Older pieties ember days, rogation days, etc…
Ember Days are days of fasting and abstinence and fall annually after “Lucy, Ashes, Dove, and Cross“:
- December 13 (St. Lucia, V.M.)
• Ash Wednesday
• Whitsunday (Pentecost)
• September 14 (Exaltation of the Holy Cross)
From Blessed be God: A Complete Catholic Prayer Book (pp.234-5):
“Wednesday, Friday and Saturday were days of particular devotion in the early Church: Wednesday as recalling the betrayal of our Lord, and Friday in memory of His Passion, Saturday was later added to these days of prayer and penance as a continuation of Friday, and as far back as the second century they were set apart as Stational days, that is, as days of special religious service and fasting.”
Rogation days like ember says are tied to seasonal changes and an ask (rogare) to God for good crops and blessings over the people> They were marked by Litany of the Saints, a procession and Holy Mass.
VII. Ash Wednesday beginning of Lent Feb 17, 2021
VIII Candlemas = Purification of the Blessed Mother and Presentation of the Christ Child in the Temple
According to the Mosaic law a mother who had given birth to a man-child was considered unclean for seven days; moreover she was to remain three and thirty days “in the blood of her purification”; for a maid-child the time which excluded the mother from sanctuary was even doubled. When the time (forty or eighty days) was over the mother was to “bring to the temple a lamb for a holocaust and a young pigeon or turtle dove for sin“; if she was not able to offer a lamb, she was to take two turtle doves or two pigeons; the priest prayed for her and so she was cleansed. (Leviticus 12:2-8)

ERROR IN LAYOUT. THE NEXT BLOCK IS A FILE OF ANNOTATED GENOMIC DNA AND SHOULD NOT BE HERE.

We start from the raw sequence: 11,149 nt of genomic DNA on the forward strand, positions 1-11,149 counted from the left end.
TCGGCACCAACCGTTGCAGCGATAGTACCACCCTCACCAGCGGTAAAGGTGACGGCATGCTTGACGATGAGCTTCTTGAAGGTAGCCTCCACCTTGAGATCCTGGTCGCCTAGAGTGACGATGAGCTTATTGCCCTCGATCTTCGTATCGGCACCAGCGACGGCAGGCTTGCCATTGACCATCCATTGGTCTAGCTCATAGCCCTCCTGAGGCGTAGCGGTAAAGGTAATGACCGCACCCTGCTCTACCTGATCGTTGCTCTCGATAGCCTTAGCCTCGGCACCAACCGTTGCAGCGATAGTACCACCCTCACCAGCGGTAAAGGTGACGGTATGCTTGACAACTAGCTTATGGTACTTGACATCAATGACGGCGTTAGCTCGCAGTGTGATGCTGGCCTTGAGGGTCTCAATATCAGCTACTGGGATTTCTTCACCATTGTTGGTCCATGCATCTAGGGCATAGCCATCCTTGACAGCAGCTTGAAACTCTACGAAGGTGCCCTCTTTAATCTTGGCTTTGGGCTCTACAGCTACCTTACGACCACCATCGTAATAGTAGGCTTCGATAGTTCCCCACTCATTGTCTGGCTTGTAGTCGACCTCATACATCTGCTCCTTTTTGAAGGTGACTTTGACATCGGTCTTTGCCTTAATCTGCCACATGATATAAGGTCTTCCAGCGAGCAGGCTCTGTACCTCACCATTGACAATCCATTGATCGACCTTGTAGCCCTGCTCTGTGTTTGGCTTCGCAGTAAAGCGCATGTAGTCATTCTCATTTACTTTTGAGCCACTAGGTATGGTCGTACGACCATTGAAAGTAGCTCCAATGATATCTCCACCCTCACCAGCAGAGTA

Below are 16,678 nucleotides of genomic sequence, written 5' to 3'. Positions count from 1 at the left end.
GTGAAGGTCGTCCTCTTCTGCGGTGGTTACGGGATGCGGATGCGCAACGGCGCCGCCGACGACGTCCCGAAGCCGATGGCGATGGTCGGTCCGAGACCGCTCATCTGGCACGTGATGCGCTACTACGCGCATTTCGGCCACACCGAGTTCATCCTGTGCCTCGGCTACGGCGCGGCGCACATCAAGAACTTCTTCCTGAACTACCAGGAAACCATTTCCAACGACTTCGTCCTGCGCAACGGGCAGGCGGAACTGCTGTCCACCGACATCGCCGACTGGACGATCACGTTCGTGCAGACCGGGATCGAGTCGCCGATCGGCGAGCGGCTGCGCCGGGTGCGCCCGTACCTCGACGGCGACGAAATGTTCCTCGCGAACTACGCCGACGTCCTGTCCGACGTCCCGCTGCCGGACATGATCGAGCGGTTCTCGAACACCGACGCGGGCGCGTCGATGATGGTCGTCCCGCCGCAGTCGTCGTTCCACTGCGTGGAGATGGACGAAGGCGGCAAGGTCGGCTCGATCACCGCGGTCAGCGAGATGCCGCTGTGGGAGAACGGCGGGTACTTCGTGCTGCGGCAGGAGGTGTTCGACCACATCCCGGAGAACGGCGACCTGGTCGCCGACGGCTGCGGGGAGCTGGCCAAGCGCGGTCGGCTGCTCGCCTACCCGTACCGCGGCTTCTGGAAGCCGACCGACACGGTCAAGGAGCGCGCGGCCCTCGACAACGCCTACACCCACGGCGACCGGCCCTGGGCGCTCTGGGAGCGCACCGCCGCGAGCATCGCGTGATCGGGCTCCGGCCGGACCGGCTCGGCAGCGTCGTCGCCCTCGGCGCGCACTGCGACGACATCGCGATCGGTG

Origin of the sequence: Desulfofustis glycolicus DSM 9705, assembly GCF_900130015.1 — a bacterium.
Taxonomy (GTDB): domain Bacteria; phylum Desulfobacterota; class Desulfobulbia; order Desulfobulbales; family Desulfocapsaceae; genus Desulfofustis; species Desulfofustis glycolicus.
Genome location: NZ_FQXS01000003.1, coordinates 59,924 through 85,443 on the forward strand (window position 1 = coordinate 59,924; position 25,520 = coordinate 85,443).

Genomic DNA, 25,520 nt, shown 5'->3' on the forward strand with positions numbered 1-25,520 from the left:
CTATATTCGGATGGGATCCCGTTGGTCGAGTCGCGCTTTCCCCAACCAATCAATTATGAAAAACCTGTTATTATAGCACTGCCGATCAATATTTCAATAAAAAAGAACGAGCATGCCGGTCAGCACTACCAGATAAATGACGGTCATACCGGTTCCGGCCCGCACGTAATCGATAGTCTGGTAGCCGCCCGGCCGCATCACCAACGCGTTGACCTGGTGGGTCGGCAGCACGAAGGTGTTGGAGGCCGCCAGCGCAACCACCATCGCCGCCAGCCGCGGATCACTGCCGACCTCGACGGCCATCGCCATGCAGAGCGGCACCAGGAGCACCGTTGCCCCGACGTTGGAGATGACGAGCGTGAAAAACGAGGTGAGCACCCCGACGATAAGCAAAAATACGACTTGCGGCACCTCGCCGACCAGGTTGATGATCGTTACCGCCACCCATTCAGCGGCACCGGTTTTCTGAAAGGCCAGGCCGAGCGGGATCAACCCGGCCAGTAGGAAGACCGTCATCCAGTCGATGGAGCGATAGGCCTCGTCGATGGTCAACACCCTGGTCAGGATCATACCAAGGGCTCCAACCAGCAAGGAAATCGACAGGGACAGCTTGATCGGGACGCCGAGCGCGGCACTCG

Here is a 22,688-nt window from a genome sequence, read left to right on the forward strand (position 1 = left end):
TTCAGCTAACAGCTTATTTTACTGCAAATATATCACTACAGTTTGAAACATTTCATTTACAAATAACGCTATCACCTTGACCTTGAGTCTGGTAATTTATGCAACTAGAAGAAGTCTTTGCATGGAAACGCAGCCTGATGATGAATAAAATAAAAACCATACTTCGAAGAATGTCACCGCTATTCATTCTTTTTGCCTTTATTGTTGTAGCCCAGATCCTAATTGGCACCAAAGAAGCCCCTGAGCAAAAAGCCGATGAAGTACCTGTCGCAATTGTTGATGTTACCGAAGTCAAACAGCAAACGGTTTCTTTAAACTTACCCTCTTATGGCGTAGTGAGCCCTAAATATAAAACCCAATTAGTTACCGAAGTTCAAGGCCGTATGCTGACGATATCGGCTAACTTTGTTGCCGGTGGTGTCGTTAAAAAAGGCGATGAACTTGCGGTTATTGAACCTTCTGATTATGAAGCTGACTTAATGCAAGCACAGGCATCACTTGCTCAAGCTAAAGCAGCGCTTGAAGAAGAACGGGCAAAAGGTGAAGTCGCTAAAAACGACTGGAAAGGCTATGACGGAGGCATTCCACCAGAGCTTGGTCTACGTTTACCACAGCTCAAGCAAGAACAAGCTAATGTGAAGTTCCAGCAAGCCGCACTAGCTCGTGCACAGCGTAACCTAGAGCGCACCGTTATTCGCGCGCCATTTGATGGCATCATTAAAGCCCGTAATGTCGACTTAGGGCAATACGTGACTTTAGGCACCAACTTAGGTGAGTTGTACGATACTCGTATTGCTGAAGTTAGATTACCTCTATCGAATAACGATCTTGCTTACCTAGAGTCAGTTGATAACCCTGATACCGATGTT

Forty days after the birth of Christ Mary complied with this precept of the law, she redeemed her first-born from the temple (Numbers 18:15), and was purified by the prayer of Simeon the just, in the presence of Anna the prophetess (Luke 2:22 sqq.). No doubt this event, the first solemn introduction of Christ into the house of God, was in the earliest times celebrated in the Church of Jerusalem. We find it attested for the first half of the fourth century by the pilgrim of Bordeaux, Egeria or Silvia. The day (14 February) was solemnly kept by a procession to the Constantinian basilica of the Resurrection, a homily on Luke 2:22 sqq., and the Holy Sacrifice. But the feast then had no proper name; it was simply called the fortieth day after Epiphany. This latter circumstance proves that in Jerusalem Epiphany was then the feast of Christ’s birth.
From Jerusalem the feast of the fortieth day spread over the entire Church and later on was kept on the 2nd of February, since within the last twenty-five years of the fourth century the Roman feast of Christ’s nativity (25 December) was introduced.
marks the piety and humility of Our Lady and St. Joseph.
 https://traditionalcatholicprayers.com/2019/09/20/ember-days-explained/ accessed January 14, 2021 beautiful prayers and video of Dr. Taylor Marshall explaining it in terms of vocations
 https://www.learnreligions.com/what-are-rogations-days-542481 accessed January 14, 2021